Even more recently, Drug Minister Norman Baker, who had antecedently acknowledged these low risks, announced that Cannabis reform is “not my prime objective and I am not advocating it at the moment” less than two months after being appointed to a position of power.
However, many countries are starting to soften their perceptions surrounding the plant, as well as their laws, for both its medicinal and recreational uses (the most relaxed statute, bizarrely, lies in North Korea, where Cannabis isn’t even considered a drug).
So why, if it isn’t so bad after all, does the British government continue to criminalise those who use the plant medicinally or recreationally?
Peter Reynolds, leader of political party Cannabis Law Reform (CLEAR), believes that part of the blame lies with “weak, corrupt politicians who are in the pockets of the alcohol industry, terrified of the press and are desperate to cover up the GW Pharmaceuticals scandal”.
It has been reported that legalised Cannabis could potentially damage the alcohol industry. If this were to happen, the body of drinks producers in the UK, also known as The Portman group, would be largely affected. The Portman Group is an incredibly wealthy and influential government lobbyist group, who could quite possibly lose a huge majority of their income and custom if a safer recreational product became available.
Despite all of the issues that the government allegedly has with Cannabis, they have been allowing GW pharmaceuticals to grow and distribute the drug for the past 15 years (10 of which were unlicensed, illegal growth). The company use Cannabis to create their lead product, Sativex. Sativex is an oral spray used to treat symptoms of MS, made from extracted CBD (the medicinal compound in weed) and THC (the stuff that gets you high) and gives users the exact same effect as smoking Cannabis. Sativex is then sold for an extortionate £125/10ml to MS sufferers – who would be better off inhaling or ingesting the plant’s cannabinoids as extraction destroys highly beneficial counteractive substances found in the plant.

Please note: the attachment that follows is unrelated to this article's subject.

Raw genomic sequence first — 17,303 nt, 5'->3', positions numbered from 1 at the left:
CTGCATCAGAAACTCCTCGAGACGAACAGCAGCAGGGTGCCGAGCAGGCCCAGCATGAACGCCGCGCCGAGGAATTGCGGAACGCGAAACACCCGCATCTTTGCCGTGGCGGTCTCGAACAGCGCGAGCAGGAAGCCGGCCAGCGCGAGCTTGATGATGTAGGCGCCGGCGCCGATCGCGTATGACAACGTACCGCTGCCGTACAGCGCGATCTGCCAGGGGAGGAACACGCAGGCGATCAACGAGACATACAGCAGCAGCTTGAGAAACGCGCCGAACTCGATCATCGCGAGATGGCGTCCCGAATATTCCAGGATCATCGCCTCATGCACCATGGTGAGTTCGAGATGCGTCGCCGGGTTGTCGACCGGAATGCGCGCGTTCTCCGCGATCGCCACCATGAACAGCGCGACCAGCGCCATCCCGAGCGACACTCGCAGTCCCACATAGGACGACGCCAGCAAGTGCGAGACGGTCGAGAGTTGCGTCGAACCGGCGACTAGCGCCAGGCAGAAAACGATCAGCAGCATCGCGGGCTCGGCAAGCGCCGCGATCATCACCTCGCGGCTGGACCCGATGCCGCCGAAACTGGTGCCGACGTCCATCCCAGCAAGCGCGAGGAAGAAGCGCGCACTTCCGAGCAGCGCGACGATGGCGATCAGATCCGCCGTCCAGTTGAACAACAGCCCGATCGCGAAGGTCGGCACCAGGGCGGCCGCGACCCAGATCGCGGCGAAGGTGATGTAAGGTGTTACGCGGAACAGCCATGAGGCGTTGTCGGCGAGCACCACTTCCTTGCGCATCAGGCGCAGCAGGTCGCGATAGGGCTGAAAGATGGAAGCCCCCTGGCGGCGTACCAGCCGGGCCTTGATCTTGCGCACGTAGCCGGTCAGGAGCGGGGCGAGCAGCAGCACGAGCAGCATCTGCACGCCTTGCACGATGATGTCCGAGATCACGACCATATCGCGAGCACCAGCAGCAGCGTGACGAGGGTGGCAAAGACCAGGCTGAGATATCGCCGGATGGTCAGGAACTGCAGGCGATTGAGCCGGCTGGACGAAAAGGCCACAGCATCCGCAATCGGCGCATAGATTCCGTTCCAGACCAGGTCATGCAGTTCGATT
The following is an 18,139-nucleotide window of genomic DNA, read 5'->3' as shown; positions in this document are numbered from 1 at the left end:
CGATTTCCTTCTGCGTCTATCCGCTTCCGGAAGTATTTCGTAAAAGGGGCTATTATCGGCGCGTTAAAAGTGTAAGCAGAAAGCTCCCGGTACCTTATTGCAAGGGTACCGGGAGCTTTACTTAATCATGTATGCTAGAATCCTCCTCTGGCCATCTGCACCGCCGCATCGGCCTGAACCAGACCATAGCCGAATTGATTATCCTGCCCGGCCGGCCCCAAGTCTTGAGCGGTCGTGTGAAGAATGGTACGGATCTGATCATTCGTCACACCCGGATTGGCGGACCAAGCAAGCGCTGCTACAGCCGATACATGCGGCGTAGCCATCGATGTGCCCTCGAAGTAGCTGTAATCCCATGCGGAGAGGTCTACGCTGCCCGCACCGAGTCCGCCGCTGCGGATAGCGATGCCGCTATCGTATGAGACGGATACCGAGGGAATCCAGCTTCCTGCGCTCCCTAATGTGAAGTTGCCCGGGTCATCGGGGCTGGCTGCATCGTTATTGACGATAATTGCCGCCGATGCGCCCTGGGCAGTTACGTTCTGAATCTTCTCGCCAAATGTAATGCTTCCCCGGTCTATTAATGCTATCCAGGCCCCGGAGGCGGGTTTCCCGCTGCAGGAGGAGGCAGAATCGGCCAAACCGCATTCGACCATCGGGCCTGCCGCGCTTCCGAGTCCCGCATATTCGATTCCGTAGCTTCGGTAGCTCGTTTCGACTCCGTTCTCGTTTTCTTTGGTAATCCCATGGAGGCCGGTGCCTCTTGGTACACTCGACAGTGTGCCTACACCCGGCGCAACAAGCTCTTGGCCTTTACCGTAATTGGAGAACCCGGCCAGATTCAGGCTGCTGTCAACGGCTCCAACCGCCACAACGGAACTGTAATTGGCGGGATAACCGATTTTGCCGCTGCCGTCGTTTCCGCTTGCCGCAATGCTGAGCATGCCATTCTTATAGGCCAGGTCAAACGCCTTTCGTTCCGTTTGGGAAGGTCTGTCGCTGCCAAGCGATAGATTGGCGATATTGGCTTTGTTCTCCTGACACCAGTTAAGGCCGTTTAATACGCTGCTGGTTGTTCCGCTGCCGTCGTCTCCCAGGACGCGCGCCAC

Another possible reason for continued restraint could be pressure from the US Government, who have separate reasons for prohibition. In 1937 the USA introduced a ‘Marihuana Tax Stamp’ for both Cannabis and Hemp. Hemp is one of the most versatile fibres on Earth and has no recreational benefit when smoked, and so criminalisation came from pressure from timber and oil companies who feared its competition, amongst other reasons.
When Cannabis was criminalised in the States, it was mainly associated with black Jazz musicians and Mexican workers and became sensationalised by William Randolph Hearst’s newspapers – notorious for their yellow journalism.
Today, prohibition serves the best interests of America’s private prisons who capitalise on incarcerated Cannabis users. Many private prisons also benefit financially from the work they force prisoners to do.
In the UK, public pressure to legalise Cannabis is increasing. A small scale self-conducted survey confirmed that 82.54% of 16-25 year olds are pro-legalisation (the same survey also revealed that 68.75% already smoke Cannabis on a regular basis, in comparison to the 58.73% who smoke cigarettes).
Organisations like CLEAR, NORML and the 49 Cannabis Social Clubs in Britain are calling for legalisation, regulation and education of the world’s favourite illicit drug to ensure a fairer and safer future for consumers.
Legalisation would lead to regulation of Cannabis’ quality; ensuring consumers knew exactly what they were buying. Street dealers and organised gangs would lose a huge part of their income, and millions would be saved on the government’s ever-failing ‘war on drugs’ – which is estimated to cost the taxpayer £16bn per annum.
Legalisation of Cannabis has also been estimated to create an income of between £2-6bn/year for the British economy, as well as the tens of thousands of jobs that would come with it.